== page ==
More by Clive James in the NS:

“Procedure for Disposal”

“Nature Programme”

“The Emperor’s Last Waltz”

“My Latest Fever”

Philip Maughan is Assistant Editor at the New Statesman.

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Indie band The 1975 want to “sue the government” over the Electoral Commission’s latest advert

Frontman Matt Healy perhaps isn’t aware that the Electoral Commission is not, in fact, the government (or believes that this is part of a wider conspiracy).

How do you make registering to vote in the EU Referendum cool? It sounds like something  from The Thick of It, but judging by the Electoral Commission’s latest TV ad for their new voting guide, this was a genuine question posed in their meetings this month. The finished product seems inspired by teen Tumblrs with its killer combination of secluded woodlands, vintage laundrettes and bright pink neon lighting.

But indie-pop band The 1975 saw a different inspiration for the advert: the campaign for their latest album, I Like It When You Sleep For You Are So Beautiful Yet So Unaware Of It (Yes, a title perhaps even more cumbersome than “The EU Referendum - You Can’t Miss It (Phase One)”).

Lead singer Matt Healy posted a picture of the guide with the caption “LOOK OUT KIDZ THE GOVERNMENT ARE STEALING OUR THOUGHTS!!” back on 17 May. The release of the TV spot only furthered Healy’s suspicions:

Healy perhaps isn’t aware that the Electoral Commission is not, in fact, the government (or believes that this is part of a wider conspiracy).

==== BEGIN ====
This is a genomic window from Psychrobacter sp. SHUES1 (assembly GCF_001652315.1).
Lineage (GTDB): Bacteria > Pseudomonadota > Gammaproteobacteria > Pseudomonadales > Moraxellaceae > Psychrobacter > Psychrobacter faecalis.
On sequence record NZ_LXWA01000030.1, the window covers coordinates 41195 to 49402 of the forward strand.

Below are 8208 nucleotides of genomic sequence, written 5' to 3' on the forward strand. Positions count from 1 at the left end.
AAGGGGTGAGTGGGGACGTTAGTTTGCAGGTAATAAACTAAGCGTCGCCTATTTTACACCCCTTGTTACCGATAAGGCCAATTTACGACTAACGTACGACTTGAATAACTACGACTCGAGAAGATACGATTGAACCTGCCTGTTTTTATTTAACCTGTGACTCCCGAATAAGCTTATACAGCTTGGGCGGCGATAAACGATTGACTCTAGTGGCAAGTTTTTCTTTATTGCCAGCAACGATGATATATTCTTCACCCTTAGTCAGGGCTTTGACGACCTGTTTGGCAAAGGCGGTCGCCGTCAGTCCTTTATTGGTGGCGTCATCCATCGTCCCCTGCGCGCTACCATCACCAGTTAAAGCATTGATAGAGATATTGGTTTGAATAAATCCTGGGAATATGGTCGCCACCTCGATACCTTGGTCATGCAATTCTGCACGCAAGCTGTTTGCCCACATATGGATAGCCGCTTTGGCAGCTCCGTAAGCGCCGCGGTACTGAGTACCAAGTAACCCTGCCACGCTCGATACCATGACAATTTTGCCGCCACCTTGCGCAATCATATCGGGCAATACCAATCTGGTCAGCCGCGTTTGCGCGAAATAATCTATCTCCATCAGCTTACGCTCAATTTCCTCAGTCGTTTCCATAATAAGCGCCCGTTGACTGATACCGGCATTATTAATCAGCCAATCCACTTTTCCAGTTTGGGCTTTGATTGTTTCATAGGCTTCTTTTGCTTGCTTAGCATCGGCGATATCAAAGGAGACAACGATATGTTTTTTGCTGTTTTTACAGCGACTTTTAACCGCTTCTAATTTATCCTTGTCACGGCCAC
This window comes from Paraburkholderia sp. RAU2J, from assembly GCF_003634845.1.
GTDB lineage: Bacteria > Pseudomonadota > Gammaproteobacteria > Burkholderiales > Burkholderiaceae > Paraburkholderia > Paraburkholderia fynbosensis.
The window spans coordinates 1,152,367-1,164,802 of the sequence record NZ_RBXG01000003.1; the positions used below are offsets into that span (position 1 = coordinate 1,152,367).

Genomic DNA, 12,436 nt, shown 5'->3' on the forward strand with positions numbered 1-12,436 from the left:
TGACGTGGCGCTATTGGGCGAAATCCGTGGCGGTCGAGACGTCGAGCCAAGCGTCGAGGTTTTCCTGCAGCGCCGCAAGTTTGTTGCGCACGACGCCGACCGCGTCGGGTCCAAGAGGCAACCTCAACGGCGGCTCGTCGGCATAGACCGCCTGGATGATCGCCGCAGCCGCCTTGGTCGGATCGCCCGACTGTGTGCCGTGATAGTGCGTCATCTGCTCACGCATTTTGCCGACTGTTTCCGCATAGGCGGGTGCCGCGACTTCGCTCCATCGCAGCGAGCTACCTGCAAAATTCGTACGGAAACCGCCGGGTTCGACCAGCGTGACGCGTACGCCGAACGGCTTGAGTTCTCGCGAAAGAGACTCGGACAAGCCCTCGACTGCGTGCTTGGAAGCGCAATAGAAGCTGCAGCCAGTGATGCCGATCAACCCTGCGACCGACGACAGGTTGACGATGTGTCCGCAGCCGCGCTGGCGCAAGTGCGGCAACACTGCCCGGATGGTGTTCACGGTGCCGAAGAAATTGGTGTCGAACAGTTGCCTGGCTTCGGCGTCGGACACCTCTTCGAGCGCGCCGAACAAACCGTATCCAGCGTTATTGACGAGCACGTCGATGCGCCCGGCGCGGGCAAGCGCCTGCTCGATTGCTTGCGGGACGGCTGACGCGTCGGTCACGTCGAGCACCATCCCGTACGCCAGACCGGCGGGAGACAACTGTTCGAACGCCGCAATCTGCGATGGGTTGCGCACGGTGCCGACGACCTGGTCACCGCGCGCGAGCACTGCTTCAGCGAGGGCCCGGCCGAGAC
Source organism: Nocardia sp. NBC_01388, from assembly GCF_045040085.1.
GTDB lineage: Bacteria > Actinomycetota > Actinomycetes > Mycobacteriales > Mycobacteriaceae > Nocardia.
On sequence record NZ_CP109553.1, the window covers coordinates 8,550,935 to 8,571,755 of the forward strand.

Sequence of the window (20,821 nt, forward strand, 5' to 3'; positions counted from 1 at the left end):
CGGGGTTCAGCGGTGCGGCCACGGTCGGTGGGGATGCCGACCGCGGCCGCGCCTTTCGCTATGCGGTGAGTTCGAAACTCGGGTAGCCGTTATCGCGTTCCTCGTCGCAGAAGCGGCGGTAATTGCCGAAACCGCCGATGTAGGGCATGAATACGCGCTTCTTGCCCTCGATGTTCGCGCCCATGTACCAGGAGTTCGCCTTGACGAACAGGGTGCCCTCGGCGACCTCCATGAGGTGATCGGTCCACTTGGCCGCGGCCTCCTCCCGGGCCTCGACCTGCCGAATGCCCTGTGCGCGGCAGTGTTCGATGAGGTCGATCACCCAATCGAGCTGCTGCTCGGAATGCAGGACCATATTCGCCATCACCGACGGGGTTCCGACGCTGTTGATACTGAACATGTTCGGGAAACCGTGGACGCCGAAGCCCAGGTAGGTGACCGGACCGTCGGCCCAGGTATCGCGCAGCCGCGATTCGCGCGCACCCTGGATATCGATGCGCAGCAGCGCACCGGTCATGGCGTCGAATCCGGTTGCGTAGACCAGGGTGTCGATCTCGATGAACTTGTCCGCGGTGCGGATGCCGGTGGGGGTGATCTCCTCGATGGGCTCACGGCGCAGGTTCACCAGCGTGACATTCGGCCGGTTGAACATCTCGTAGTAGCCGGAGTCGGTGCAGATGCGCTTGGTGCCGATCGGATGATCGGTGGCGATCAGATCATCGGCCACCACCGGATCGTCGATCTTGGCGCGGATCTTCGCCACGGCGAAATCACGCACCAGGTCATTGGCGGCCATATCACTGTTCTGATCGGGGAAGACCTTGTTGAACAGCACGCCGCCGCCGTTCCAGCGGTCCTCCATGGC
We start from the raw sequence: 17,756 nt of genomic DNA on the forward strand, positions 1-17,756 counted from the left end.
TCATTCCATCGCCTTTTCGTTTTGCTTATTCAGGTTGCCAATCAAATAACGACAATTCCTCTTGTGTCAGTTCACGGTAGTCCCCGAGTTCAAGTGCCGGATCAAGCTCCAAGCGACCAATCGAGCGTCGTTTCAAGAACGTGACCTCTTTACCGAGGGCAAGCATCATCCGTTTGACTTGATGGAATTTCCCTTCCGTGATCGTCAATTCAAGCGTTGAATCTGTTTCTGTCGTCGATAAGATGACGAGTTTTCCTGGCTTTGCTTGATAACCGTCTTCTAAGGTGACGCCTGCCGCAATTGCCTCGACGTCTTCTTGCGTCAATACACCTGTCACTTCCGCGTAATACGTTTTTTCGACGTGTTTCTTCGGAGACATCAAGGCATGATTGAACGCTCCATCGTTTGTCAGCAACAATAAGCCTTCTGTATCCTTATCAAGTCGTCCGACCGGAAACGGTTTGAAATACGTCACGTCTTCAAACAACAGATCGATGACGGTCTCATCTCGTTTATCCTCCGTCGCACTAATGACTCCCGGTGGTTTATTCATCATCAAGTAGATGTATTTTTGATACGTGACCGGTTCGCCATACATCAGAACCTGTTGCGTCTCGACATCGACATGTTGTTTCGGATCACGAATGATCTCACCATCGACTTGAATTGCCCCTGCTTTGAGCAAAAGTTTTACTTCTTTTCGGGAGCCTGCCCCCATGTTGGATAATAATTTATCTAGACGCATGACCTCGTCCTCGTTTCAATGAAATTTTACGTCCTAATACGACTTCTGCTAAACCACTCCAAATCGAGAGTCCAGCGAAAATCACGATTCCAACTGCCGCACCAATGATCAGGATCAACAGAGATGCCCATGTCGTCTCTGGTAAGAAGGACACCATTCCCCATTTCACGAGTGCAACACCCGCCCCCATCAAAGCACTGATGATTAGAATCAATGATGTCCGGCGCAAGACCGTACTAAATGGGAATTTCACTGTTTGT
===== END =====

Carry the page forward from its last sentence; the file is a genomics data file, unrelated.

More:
The 1975’s manager, Jamie Oborne, was similarly outraged.

Oborne added that he was particularly “disappointed” that the director for the band’s video for their song “Settle Down”, Nadia Marquard Otzen, also directed the Electoral Commission’s ad. But Otzen also directed the Electoral Commission’s visually similar Scottish Referendum campaign video, released back in September 2014: almost a year before The 1975 released the first promotional image for their album on Instagram on 2 June 2015.

Many were quick to point out that the band “didn’t invent neon lights”. The band know this. Their visual identity draws on an array of artists working with neon: Dan Flavin’s florescent lights, James Turrell’s “Raemar pink white”, Nathan Coley’s esoteric, and oddly-placed, Turner-shortlisted work, Bruce Nauman’s aphoristic signs, Chris Bracey’s neon pink colour palette, to just name a few – never mind the thousands of Tumblrs that undoubtedly inspired Healy’s aesthetics (their neon signs were exhibited at a show called Tumblr IRL). I see no reason why Otzen might not be similarly influenced by this artistic tradition.

Of course, The 1975 may be right: they have helped to popularise this particular vibe, moving it out of aesthetic corners of the internet and onto leaflets dropped through every letterbox in the country. But if mainstream organisations weren’t making vaguely cringeworthy attempts to jump on board a particular moment, how would we know it was cool at all?

Anna Leszkiewicz is a pop culture writer at the New Statesman.